Is the US secretly training Syria's rebels?

Rebel fighters prepare to launch a mortar towards forces loyal to Syria's President Bashar al-Assad in the village of Tshalma near the Armenian Christian town of Kasab May 26, 2014.

Alaa Khweled/Reuters

The war in Syria has dragged on for years with little change, but there have been signs recently of progress by forces loyal to President Bashar al-Assad.

That's not the outcome the US was hoping for, preferring some sort of negotiated peace that sees Assad out of power. So, according to a documentary from the the PBS program FRONTLINE, the US has quietly increased the amount of support it's sending to Syrian rebels. Severals videos of so-called moderate groups using powerful US missiles have been posted on YouTube, but now it seems the US is considering — or perhaps even already has begun — offering direct training to Syrian forces.

In a joint reporting with McClatchy, FRONTLINE outlines some of the factors weighing on any US decision to, publicly or privately, increase its support for Syrian rebels. As would be expected, concerns about al-Qaeda and terrorism figure heavily.

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Meet my husband, the padre? Pope hints at possibility of priestly marriage

For the past 1000 years or so, the Catholic Church, with few exceptions, has taught that its priests should remain unwed and celibate — effectively taking the church as their spouse. But Pope Francis, who has rocked church conservatives with some of his previous comments, recently suggested that could change.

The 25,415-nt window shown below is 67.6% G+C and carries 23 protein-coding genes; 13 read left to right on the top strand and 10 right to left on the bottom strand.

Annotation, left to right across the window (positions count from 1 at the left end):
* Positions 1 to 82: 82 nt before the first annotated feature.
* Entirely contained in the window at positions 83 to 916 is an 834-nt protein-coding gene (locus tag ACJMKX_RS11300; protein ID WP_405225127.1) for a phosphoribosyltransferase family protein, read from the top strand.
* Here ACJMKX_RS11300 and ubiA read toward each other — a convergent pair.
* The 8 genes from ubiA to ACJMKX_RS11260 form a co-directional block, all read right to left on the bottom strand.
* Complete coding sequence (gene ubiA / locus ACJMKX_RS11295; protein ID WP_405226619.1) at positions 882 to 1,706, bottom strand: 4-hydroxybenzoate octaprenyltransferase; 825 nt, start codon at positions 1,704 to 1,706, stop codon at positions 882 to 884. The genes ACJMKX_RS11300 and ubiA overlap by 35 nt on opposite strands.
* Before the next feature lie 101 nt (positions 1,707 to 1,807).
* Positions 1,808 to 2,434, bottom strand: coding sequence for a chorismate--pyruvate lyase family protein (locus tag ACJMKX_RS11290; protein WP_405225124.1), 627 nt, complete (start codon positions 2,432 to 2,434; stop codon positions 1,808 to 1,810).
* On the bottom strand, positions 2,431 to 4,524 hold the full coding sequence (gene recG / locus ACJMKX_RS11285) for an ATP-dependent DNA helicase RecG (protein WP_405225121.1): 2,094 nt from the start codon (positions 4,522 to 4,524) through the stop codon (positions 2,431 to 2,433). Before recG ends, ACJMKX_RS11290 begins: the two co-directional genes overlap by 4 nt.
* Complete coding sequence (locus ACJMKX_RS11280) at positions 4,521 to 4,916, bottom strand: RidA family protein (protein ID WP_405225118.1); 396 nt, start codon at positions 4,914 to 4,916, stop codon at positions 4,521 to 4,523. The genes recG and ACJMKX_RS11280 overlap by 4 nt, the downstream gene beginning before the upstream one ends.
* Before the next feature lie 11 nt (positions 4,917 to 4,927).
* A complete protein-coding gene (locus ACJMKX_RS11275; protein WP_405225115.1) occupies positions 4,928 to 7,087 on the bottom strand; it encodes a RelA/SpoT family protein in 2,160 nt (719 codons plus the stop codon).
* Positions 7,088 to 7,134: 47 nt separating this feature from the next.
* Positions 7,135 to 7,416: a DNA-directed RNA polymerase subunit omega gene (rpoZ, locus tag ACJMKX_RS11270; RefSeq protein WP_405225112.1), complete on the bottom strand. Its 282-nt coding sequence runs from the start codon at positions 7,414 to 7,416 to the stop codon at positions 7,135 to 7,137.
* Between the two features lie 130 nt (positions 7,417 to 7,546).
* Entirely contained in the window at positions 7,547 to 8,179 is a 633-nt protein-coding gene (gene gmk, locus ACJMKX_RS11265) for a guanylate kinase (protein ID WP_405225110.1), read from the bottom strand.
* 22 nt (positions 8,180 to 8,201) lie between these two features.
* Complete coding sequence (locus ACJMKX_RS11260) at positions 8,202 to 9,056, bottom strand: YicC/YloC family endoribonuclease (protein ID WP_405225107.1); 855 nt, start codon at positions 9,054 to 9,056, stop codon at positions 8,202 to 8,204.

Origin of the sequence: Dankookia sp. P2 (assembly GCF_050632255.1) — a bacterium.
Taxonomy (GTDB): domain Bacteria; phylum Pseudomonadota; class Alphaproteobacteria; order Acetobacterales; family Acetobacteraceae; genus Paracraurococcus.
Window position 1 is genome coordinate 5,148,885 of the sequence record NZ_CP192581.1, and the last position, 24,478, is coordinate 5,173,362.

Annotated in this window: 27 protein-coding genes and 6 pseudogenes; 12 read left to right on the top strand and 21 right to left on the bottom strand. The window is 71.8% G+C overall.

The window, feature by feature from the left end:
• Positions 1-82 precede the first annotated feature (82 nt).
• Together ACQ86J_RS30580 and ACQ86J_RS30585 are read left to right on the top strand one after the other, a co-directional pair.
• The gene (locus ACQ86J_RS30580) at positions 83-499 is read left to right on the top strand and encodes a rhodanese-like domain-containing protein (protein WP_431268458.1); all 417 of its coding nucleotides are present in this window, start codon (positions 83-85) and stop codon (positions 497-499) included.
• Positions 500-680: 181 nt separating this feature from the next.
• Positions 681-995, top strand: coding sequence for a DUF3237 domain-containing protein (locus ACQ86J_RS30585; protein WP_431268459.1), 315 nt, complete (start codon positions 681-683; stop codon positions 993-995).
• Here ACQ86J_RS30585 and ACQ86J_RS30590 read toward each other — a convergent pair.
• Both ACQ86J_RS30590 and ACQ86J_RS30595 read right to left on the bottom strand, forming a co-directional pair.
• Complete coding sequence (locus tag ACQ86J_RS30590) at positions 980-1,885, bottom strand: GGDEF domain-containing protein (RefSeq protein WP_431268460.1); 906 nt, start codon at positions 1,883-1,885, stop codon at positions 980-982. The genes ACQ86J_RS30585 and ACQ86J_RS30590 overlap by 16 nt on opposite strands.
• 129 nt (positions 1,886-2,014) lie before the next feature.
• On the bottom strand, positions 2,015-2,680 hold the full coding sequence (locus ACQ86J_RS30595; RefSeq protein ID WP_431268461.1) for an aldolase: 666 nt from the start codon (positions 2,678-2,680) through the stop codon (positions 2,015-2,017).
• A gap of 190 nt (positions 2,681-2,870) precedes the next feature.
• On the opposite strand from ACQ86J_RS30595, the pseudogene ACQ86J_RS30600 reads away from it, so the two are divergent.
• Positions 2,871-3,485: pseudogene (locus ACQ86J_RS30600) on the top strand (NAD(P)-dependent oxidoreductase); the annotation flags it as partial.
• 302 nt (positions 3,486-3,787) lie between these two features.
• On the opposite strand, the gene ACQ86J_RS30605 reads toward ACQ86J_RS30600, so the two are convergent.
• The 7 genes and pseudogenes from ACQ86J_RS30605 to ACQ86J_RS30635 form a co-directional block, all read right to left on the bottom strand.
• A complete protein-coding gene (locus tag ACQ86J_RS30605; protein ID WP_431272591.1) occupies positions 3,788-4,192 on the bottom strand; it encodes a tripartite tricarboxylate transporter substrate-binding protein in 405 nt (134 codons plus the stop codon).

Francis had expressed similar thoughts as the archbishop of Buenos Aires, but his comments to reporters coming back from Israel recently were the first time he repeated them as pope. Reuters looks at the nuance behind the pope's position.

Colombia's wild hippo population is a problem

When Pablo Escobar, the Colombian kingpin, was at the height of his power, he turned his luxurious estate into a zoo — bringing in wild animals from foreign continents and faraway lands. When Escobar was killed, most of his menagerie was transferred to more reputable zoos. Most, but not all.

The hippos stayed. What's the worst that could happen? Turns out, the hippos love Colombia. Warm weather, easy access to water and no natural predators? That's a receipe for a hippo population explosion. And that's exactly what happened. Now locals are trying to figure out what to do with this large herd of hippos. PRI's The World reports.

Was a professional hitman behind Belgium's Jewish museum attack?

Three people were killed and a fourth wounded in an attack Saturday on a Brussels Jewish museum on Saturday. It's certainly not the first attack on a site connected with Judaism, which immediately raises question of anti-Semitism. But this attack may have been different.

The Independent reveals that authorities in Brussels are looking into the possibility that this attack was carried out by a professional hitman, rather than some sort of lone-wolf anti-Semite. Brussels city authorities have turned the investigation over to federal authorities.

What could go wrong if we destroy the last-known supplies of smallpox?

Scientists this week are debating whether they should destroy the two remaining known stocks of smallpox virus — a disease that was wiped off the planet in the 1970s. On the one side are scientists who say the virus is deadly and extremely unlike to reoccure. On the other are scientists who claim it may come back — and what if there are unofficial stockpiles in the wild that no one knows about?

PRI's Science Friday looks at the different claims and considers whether we should eliminate the smallpox virus samples held in the US and in Russia.

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Moscow is enduring record-breaking heat — at least on a Russian scale. Monday's high of 85 (29 Celsius) was the ninth day in a row with temperatures in excess of 80 degrees (27 Celsisus), according to AccuWeather.